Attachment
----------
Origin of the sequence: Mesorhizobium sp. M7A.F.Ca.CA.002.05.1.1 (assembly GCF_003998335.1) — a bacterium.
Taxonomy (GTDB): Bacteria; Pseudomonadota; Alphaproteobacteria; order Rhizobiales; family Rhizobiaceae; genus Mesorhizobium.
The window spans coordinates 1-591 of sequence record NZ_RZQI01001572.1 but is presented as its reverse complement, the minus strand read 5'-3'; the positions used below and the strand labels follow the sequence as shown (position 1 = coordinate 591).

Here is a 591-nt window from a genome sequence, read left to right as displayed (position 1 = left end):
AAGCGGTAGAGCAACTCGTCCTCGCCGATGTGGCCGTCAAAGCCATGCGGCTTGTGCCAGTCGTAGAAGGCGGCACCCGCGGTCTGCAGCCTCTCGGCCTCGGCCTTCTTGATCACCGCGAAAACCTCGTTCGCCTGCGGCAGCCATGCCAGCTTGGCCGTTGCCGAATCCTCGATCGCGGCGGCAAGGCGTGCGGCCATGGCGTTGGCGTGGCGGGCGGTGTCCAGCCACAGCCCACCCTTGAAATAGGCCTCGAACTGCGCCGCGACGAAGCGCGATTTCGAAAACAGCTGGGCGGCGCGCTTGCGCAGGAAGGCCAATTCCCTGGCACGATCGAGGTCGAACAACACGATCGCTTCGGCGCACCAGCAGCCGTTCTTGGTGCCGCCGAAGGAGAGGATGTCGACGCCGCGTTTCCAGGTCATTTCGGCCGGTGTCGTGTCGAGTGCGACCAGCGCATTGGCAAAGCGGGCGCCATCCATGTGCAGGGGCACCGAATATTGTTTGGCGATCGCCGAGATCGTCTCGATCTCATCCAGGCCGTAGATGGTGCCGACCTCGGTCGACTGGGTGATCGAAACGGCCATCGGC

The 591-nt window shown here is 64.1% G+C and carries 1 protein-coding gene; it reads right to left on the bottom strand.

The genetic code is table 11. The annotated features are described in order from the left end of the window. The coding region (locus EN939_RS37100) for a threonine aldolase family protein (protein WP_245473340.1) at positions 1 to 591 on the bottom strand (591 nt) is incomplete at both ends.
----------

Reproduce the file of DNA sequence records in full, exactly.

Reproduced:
Origin of the sequence: Mesorhizobium sp. M7A.F.Ca.CA.002.05.1.1 (assembly GCF_003998335.1) — a bacterium.
Taxonomy (GTDB): Bacteria; Pseudomonadota; Alphaproteobacteria; order Rhizobiales; family Rhizobiaceae; genus Mesorhizobium.
The window spans coordinates 1-591 of sequence record NZ_RZQI01001572.1 but is presented as its reverse complement, the minus strand read 5'-3'; the positions used below and the strand labels follow the sequence as shown (position 1 = coordinate 591).

Here is a 591-nt window from a genome sequence, read left to right as displayed (position 1 = left end):
AAGCGGTAGAGCAACTCGTCCTCGCCGATGTGGCCGTCAAAGCCATGCGGCTTGTGCCAGTCGTAGAAGGCGGCACCCGCGGTCTGCAGCCTCTCGGCCTCGGCCTTCTTGATCACCGCGAAAACCTCGTTCGCCTGCGGCAGCCATGCCAGCTTGGCCGTTGCCGAATCCTCGATCGCGGCGGCAAGGCGTGCGGCCATGGCGTTGGCGTGGCGGGCGGTGTCCAGCCACAGCCCACCCTTGAAATAGGCCTCGAACTGCGCCGCGACGAAGCGCGATTTCGAAAACAGCTGGGCGGCGCGCTTGCGCAGGAAGGCCAATTCCCTGGCACGATCGAGGTCGAACAACACGATCGCTTCGGCGCACCAGCAGCCGTTCTTGGTGCCGCCGAAGGAGAGGATGTCGACGCCGCGTTTCCAGGTCATTTCGGCCGGTGTCGTGTCGAGTGCGACCAGCGCATTGGCAAAGCGGGCGCCATCCATGTGCAGGGGCACCGAATATTGTTTGGCGATCGCCGAGATCGTCTCGATCTCATCCAGGCCGTAGATGGTGCCGACCTCGGTCGACTGGGTGATCGAAACGGCCATCGGC

The 591-nt window shown here is 64.1% G+C and carries 1 protein-coding gene; it reads right to left on the bottom strand.

The genetic code is table 11. The annotated features are described in order from the left end of the window. The coding region (locus EN939_RS37100) for a threonine aldolase family protein (protein WP_245473340.1) at positions 1 to 591 on the bottom strand (591 nt) is incomplete at both ends.